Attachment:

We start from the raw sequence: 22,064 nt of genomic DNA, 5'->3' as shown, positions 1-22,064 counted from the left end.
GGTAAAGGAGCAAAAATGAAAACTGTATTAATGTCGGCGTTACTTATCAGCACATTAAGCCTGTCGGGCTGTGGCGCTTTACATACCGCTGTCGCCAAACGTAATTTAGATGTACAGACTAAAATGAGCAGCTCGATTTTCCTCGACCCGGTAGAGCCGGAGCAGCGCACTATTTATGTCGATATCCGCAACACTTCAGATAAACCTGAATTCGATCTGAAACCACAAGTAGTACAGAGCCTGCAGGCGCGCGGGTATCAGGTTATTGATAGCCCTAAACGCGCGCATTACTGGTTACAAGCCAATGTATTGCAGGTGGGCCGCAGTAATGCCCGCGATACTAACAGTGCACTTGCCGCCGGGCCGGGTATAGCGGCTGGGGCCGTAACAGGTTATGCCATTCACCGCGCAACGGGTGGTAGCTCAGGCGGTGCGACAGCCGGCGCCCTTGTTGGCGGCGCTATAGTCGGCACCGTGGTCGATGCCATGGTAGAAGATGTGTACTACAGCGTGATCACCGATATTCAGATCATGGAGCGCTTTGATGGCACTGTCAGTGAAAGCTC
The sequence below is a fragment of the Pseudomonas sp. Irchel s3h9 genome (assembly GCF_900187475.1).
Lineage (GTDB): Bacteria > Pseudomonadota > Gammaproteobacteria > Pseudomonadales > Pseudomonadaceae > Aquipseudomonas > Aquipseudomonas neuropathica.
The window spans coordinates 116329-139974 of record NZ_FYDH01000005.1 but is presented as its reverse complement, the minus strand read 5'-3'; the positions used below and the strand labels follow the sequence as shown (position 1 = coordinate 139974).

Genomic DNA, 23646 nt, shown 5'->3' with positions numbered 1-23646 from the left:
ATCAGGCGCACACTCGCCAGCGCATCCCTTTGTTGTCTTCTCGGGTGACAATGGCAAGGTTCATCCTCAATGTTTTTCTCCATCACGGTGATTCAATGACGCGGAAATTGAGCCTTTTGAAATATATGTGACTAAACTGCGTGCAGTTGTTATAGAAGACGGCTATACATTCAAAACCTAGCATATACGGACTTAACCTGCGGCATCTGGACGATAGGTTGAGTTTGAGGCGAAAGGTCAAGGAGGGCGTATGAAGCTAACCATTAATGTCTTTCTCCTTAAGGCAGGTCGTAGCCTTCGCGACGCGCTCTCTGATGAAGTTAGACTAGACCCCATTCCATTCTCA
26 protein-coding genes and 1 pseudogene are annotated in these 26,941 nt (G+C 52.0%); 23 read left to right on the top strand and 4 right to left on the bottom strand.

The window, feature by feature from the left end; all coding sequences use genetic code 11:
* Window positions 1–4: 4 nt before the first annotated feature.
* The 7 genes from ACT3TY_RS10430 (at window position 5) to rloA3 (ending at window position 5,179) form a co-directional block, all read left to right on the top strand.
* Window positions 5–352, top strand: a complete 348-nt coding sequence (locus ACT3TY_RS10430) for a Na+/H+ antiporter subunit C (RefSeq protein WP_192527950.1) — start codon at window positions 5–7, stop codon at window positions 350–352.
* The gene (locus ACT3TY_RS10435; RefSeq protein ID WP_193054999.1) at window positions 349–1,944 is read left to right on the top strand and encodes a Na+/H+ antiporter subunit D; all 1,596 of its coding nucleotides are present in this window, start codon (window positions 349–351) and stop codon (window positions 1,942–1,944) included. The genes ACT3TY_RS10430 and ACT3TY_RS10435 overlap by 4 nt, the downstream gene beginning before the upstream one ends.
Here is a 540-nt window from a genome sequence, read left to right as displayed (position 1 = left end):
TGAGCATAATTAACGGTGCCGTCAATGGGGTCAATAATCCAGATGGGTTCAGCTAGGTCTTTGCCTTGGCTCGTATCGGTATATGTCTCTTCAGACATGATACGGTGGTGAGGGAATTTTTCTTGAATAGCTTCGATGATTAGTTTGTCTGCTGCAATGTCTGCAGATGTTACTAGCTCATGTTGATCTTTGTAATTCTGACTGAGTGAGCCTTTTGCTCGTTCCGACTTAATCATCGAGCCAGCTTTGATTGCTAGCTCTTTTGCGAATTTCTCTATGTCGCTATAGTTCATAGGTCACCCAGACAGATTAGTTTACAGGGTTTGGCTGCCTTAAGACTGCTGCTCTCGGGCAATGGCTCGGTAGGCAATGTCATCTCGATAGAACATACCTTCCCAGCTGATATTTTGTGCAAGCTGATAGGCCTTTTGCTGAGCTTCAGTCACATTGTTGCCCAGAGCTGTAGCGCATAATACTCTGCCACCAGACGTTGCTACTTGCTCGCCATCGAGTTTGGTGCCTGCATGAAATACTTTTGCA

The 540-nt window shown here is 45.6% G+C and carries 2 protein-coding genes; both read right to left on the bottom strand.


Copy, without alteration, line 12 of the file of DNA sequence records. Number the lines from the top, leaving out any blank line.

* Window positions 5–352, top strand: a complete 348-nt coding sequence (locus ACT3TY_RS10430) for a Na+/H+ antiporter subunit C (RefSeq protein WP_192527950.1) — start codon at window positions 5–7, stop codon at window positions 350–352.